My father spent so much time searching for material. He worked very hard at it. As he explained in his book, A Gallery of Paintings, “Few of my paintings derive from ready-made scenes. Usually, I find an interesting base and then search for elements with which to decorate it. This requires me to keep several different scenes in my head simultaneously, constantly remembering the direction of the light and the perspective in each. At the same time I must search for figures and other elements that will fit into them.
“Sometimes I come across things that I record without a specific scene in mind. I know that someday I’ll find their scenes.”
Every once in a while, though, all the hard work would pay off spectacularly. This Portuguese Farmyard painting is a perfect example. I’ll let him tell you about it himself: “I was wandering around a farmyard in Portugal, disconsolate because I had found nothing worth painting. As a last effort I nudged open a large, heavy door and was greeted not by the barrel of the farmer’s shotgun, but instead with this beautiful composition.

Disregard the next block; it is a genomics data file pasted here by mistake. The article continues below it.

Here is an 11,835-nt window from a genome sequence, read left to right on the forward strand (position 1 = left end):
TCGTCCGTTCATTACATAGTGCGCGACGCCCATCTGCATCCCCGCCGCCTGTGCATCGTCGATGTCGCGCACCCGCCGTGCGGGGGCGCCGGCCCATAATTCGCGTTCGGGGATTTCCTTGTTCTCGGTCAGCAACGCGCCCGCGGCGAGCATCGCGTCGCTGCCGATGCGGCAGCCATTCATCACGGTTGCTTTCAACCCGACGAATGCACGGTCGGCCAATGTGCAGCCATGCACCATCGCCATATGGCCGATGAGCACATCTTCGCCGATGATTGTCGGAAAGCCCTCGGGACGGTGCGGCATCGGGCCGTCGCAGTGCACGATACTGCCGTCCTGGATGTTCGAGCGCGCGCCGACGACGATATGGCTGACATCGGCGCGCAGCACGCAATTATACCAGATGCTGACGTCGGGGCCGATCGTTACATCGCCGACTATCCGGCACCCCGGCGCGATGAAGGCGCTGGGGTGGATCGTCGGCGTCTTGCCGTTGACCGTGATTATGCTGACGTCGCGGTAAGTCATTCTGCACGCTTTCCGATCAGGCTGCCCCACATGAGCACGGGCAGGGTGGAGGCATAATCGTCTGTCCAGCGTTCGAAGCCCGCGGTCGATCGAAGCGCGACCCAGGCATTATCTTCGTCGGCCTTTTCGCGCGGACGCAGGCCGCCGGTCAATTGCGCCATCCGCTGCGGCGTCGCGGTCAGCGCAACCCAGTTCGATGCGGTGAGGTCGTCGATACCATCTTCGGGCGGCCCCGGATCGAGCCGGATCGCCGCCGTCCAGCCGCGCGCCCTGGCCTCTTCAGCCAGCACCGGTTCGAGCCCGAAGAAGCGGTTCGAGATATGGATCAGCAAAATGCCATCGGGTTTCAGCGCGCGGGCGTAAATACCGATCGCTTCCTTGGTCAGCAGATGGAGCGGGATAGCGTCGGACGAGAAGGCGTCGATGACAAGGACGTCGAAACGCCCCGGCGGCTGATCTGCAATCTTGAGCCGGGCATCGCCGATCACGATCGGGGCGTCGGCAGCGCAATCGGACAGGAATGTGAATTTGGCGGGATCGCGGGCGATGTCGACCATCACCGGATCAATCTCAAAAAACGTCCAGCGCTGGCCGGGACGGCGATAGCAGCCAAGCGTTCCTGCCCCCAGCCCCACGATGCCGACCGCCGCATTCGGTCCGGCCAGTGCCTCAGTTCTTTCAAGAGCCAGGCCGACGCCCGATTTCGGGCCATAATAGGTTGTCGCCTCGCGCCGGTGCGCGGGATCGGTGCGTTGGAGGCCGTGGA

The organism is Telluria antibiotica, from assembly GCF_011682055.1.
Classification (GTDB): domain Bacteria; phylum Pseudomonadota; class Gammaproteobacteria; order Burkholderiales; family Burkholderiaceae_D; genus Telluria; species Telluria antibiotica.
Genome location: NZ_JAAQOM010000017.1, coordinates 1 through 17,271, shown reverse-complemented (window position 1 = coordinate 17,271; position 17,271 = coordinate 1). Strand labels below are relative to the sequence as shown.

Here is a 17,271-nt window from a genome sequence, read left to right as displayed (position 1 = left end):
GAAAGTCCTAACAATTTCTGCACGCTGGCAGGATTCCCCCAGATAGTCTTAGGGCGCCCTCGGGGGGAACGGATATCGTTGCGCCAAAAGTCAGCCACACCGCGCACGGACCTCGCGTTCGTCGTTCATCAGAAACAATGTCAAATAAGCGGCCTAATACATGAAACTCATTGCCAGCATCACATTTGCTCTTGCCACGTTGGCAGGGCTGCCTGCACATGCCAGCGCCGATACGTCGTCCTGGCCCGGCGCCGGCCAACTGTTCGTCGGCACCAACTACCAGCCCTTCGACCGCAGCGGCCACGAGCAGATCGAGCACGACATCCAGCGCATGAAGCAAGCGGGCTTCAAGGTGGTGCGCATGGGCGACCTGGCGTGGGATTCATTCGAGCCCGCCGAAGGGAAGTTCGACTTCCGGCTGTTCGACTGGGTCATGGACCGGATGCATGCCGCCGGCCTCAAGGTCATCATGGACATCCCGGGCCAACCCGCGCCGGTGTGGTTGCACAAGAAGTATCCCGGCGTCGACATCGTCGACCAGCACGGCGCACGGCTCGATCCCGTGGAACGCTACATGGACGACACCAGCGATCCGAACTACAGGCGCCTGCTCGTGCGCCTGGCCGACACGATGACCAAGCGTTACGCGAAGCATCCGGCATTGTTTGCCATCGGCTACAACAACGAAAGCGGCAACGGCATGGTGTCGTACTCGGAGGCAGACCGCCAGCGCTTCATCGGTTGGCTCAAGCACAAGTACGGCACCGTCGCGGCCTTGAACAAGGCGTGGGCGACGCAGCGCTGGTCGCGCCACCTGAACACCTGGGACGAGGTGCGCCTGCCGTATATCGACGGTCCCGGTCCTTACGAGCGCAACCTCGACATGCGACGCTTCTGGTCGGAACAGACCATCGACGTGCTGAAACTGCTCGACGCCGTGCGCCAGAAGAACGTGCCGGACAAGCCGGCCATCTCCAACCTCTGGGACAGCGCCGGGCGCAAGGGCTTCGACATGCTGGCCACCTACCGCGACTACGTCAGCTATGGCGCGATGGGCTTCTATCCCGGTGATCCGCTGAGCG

“The farmer was busy pitching hay into his barn. I held up my camera and nodded ‘May I take some pictures?’
“The farmer nodded back, ‘Si signor.’
“Once again all I needed was there: the relation of the buildings to each other, the angle of the light, the juxtaposition of all the elements…. All I had to do was coax the cat into the wheelbarrow.”
For more insights like this from Clark Hulings, purchase A Gallery of Paintings here.